Almacenamiento de carbono y profundidad del suelo

secuestro-de-carbono-y-perfil-del-suelo

Almacenamiento de carbono a lo largo del perfil del suelo. Fuente: USGS

Como ya os mostramos en varios post relacionados con el tema que tratamos hoy, y que son almacenados en nuestra categoría: “Biomasa y Necromasa en los Suelos”, la ciencia del cambio climático (por llamarla de alguna manera) comete un gravísimo error al restringir la estimación del secuestro de carbono tan solo a los primeros centímetros del perfil edáfico. Se me antoja increíble que, saltándose todos los cánones científicos e ir acumulándose evidencias en contra, se persista en la idea de que basta muestrear cómodamente con una azada la parte superficial del suelo, cuando en realidad así alcanzamos conclusiones rotundamente erróneas, como mostramos por enésima vez en la nota y resumen de un nuevo artículo de investigación que avala las tesis que mantenemos en esta bitácora. Reiteremos que las conclusiones del artículo son claras en este sentido, tras once años de experimentación. Si se extraen a partir de los 30 cm superficiales nos llevamos una idea equívoca, al compararla con los muestreos hasta casi un metro de profundidad (y en muchas ocasiones deberíamos alcanzar tanta como para sondear todo el solum, ya hablemos de dos, tres o más metros). No entraremos aquí a discutir de nuevo el dudoso efecto a escala global en lo referente a que al aumentar el anhídrido carbónico en la atmósfera aumentará su concentración en el edafoclima y así se producirán cambios que (…). Del mismo modo soslayamos la coletilla repetida ad nauseam (“que falta de imaginación”: ¡siempre lo mismo!) de que estos resultados deben ser contemplados en las futuras predicciones que ofrezca los nuevos modelos de cambio climático, ya que si se hace caso a tanto cantamañanas, los modelizadores deberían modificar sus juguetes varias miles de veces al año. También resulta descorazonador que los autores defiendan que la fertilización de CO2  expandirá el ciclo biogeoquímico de los suelos en profundidad, ya que lo que pudiera ocurrir en un sitio sabemos que necesariamente no es extrapolable a otros. La Unión Europea en un alarde de generosidad considera que debe muestrearse tan solo hasta los 40 cm (antes bastaban 20). Por mucho que se empecinen políticos borricos y algunos colegas holgazanes si deseamos saber el carbono orgánico  (por no hablar del inorgánico) que almacenan los suelos, debe considerarse la totalidad del solum. Todo lo  demás es tirar el dinero y publicar conclusiones que ya solo cabe calificar de deliberadamente falsas: o somos analfabetos, o tenemos deficiencias de comprensión lectora, o no leemos, o hace falta que nos den mil y una bofetadas para que aceptemos las evidencias científicas. Como decimos en España, “hasta el rabo todo es toro” ¿Lo entendéis?.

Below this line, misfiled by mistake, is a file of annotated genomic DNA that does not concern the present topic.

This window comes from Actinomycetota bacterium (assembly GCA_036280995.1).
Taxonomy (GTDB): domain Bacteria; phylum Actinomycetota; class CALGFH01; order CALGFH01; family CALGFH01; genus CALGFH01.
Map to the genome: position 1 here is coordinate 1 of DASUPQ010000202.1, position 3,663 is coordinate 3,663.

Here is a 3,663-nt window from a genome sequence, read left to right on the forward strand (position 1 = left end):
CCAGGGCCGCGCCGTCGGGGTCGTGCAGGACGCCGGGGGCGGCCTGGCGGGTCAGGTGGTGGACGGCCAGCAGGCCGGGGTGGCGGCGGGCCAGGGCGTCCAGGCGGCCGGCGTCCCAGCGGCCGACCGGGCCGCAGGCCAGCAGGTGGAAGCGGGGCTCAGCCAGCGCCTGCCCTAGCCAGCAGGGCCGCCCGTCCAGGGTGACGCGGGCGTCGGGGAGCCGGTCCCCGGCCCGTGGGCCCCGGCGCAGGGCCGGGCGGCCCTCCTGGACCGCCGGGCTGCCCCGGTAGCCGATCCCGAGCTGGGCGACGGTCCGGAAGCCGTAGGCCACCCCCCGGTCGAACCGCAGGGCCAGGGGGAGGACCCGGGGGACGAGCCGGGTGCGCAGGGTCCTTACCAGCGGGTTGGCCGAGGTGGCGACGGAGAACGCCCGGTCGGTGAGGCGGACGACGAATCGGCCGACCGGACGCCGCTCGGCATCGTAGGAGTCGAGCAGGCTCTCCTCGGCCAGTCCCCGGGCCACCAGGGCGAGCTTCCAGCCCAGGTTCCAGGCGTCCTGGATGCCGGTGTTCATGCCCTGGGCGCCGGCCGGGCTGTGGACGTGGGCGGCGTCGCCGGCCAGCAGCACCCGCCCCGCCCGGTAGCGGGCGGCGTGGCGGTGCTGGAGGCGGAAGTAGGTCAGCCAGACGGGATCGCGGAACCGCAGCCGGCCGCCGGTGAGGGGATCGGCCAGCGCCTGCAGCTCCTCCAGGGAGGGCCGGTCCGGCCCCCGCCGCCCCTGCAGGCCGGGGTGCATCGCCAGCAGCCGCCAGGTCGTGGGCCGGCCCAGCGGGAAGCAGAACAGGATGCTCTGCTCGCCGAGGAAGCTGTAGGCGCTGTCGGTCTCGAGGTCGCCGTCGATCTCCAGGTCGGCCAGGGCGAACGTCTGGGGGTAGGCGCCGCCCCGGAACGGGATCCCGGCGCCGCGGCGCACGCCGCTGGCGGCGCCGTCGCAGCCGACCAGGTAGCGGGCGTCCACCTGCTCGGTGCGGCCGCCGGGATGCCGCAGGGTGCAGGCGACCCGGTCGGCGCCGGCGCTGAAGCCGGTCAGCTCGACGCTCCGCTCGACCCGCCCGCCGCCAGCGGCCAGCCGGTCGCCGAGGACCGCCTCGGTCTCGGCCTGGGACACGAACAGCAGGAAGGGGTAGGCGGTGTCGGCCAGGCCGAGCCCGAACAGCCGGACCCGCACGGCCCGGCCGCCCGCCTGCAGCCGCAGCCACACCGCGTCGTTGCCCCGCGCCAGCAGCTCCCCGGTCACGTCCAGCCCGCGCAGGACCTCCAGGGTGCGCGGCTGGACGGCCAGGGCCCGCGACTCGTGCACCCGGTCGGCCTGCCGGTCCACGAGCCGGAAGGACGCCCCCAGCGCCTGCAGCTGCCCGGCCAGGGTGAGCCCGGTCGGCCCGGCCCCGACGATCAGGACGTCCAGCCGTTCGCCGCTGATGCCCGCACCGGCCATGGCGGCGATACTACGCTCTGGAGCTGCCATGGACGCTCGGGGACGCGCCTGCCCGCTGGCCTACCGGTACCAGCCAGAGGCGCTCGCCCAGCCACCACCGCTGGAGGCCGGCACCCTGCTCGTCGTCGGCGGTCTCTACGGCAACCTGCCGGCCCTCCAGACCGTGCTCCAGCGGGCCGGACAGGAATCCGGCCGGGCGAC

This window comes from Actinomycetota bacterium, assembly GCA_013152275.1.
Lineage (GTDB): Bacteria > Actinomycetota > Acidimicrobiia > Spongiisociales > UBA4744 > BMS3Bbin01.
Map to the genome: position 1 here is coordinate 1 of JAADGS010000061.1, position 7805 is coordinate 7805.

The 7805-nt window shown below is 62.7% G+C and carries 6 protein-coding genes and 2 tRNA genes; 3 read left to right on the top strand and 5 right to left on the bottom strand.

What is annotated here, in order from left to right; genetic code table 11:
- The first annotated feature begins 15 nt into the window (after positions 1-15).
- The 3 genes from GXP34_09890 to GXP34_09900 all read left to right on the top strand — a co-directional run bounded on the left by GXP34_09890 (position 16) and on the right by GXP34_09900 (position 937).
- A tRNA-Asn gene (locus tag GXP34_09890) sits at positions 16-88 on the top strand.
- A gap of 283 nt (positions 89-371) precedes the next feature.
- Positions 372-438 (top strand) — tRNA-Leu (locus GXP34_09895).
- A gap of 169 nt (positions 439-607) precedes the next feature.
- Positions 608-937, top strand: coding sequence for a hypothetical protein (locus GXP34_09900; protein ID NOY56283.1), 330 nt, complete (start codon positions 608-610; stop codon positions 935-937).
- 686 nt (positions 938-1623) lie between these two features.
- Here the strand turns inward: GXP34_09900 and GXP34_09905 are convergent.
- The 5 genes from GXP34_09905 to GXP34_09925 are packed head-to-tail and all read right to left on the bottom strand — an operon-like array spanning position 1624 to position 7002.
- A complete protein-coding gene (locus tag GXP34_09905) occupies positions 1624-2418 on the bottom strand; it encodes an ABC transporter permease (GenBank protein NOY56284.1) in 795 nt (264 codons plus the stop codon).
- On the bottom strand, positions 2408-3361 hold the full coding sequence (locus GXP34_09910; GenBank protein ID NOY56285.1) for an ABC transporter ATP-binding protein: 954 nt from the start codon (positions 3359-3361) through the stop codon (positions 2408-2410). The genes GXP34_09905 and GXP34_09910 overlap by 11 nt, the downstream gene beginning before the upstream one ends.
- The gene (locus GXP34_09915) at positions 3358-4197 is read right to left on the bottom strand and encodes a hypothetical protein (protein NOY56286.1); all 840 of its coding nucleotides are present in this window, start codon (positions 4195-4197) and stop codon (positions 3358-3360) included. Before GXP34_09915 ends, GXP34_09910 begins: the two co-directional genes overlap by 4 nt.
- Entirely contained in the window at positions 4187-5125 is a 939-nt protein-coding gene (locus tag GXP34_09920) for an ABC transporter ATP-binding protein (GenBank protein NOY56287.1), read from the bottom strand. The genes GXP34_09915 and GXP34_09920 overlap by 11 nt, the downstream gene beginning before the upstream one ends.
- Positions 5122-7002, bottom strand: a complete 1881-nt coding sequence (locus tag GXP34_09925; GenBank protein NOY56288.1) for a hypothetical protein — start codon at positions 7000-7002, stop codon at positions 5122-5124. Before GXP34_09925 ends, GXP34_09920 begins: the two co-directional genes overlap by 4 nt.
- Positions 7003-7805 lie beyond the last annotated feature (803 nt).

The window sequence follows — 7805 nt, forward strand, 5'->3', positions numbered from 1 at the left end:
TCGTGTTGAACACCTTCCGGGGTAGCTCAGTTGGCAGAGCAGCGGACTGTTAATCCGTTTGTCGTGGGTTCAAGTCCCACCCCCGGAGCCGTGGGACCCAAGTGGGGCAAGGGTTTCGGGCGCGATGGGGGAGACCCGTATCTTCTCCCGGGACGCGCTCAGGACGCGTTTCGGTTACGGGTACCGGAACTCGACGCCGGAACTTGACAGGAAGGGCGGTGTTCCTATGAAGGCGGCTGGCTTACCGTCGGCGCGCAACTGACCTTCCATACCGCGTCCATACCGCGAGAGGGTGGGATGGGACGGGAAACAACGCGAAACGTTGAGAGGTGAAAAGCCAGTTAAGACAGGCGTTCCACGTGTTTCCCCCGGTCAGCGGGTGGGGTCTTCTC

Juan José Ibáñez    

Elevated Carbon Dioxide Concentrations Can Increase Carbon Storage in the Soil

ScienceDaily (Mar. 5, 2012) — Elevated carbon dioxide concentrations can increase carbon storage in the soil, according to results from a 12-year carbon dioxide-enrichment experiment at Oak Ridge National Laboratory.

The increased storage of carbon in soil could help to slow down rising atmospheric carbon dioxide concentrations.

 The Department of Energy-sponsored free-air carbon dioxide-enrichment, or FACE, experiment officially ended in 2009. The conclusion and final harvest of the ORNL FACE experiment provided researchers with the unique opportunity to cut down entire trees and to dig in the soil to quantify the effects of elevated carbon dioxide concentrations on plant and soil carbon.